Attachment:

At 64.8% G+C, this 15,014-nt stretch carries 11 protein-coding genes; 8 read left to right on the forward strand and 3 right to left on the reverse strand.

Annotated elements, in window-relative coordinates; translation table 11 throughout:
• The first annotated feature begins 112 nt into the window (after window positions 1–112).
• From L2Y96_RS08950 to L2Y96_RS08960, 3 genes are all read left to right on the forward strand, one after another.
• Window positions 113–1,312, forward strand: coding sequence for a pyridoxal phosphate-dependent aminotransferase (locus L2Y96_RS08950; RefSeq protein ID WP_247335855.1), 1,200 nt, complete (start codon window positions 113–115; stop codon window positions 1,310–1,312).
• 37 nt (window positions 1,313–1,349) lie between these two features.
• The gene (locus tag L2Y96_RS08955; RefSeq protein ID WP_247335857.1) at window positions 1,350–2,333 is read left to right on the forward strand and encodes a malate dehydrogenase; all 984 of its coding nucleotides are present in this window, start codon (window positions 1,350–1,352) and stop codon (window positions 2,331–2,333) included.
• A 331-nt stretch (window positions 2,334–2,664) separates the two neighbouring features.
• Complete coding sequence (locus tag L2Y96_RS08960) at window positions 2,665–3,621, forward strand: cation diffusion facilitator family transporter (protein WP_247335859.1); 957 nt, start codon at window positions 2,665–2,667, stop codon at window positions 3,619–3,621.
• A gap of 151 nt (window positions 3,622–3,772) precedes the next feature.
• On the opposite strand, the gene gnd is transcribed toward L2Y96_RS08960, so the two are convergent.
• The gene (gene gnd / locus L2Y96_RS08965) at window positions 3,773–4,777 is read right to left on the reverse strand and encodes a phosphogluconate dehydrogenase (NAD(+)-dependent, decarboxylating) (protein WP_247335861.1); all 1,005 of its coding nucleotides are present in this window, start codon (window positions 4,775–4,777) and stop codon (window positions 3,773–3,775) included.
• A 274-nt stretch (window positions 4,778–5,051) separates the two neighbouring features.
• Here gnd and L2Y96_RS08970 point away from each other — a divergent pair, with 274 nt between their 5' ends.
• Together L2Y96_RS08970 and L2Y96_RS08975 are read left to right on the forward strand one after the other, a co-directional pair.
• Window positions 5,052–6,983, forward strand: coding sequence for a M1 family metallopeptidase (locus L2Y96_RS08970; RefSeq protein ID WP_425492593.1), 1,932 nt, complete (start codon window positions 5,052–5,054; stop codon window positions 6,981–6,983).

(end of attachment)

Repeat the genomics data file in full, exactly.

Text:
At 64.8% G+C, this 15,014-nt stretch carries 11 protein-coding genes; 8 read left to right on the forward strand and 3 right to left on the reverse strand.

Annotated elements, in window-relative coordinates; translation table 11 throughout:
• The first annotated feature begins 112 nt into the window (after window positions 1–112).
• From L2Y96_RS08950 to L2Y96_RS08960, 3 genes are all read left to right on the forward strand, one after another.
• Window positions 113–1,312, forward strand: coding sequence for a pyridoxal phosphate-dependent aminotransferase (locus L2Y96_RS08950; RefSeq protein ID WP_247335855.1), 1,200 nt, complete (start codon window positions 113–115; stop codon window positions 1,310–1,312).
• 37 nt (window positions 1,313–1,349) lie between these two features.
• The gene (locus tag L2Y96_RS08955; RefSeq protein ID WP_247335857.1) at window positions 1,350–2,333 is read left to right on the forward strand and encodes a malate dehydrogenase; all 984 of its coding nucleotides are present in this window, start codon (window positions 1,350–1,352) and stop codon (window positions 2,331–2,333) included.
• A 331-nt stretch (window positions 2,334–2,664) separates the two neighbouring features.
• Complete coding sequence (locus tag L2Y96_RS08960) at window positions 2,665–3,621, forward strand: cation diffusion facilitator family transporter (protein WP_247335859.1); 957 nt, start codon at window positions 2,665–2,667, stop codon at window positions 3,619–3,621.
• A gap of 151 nt (window positions 3,622–3,772) precedes the next feature.
• On the opposite strand, the gene gnd is transcribed toward L2Y96_RS08960, so the two are convergent.
• The gene (gene gnd / locus L2Y96_RS08965) at window positions 3,773–4,777 is read right to left on the reverse strand and encodes a phosphogluconate dehydrogenase (NAD(+)-dependent, decarboxylating) (protein WP_247335861.1); all 1,005 of its coding nucleotides are present in this window, start codon (window positions 4,775–4,777) and stop codon (window positions 3,773–3,775) included.
• A 274-nt stretch (window positions 4,778–5,051) separates the two neighbouring features.
• Here gnd and L2Y96_RS08970 point away from each other — a divergent pair, with 274 nt between their 5' ends.
• Together L2Y96_RS08970 and L2Y96_RS08975 are read left to right on the forward strand one after the other, a co-directional pair.
• Window positions 5,052–6,983, forward strand: coding sequence for a M1 family metallopeptidase (locus L2Y96_RS08970; RefSeq protein ID WP_425492593.1), 1,932 nt, complete (start codon window positions 5,052–5,054; stop codon window positions 6,981–6,983).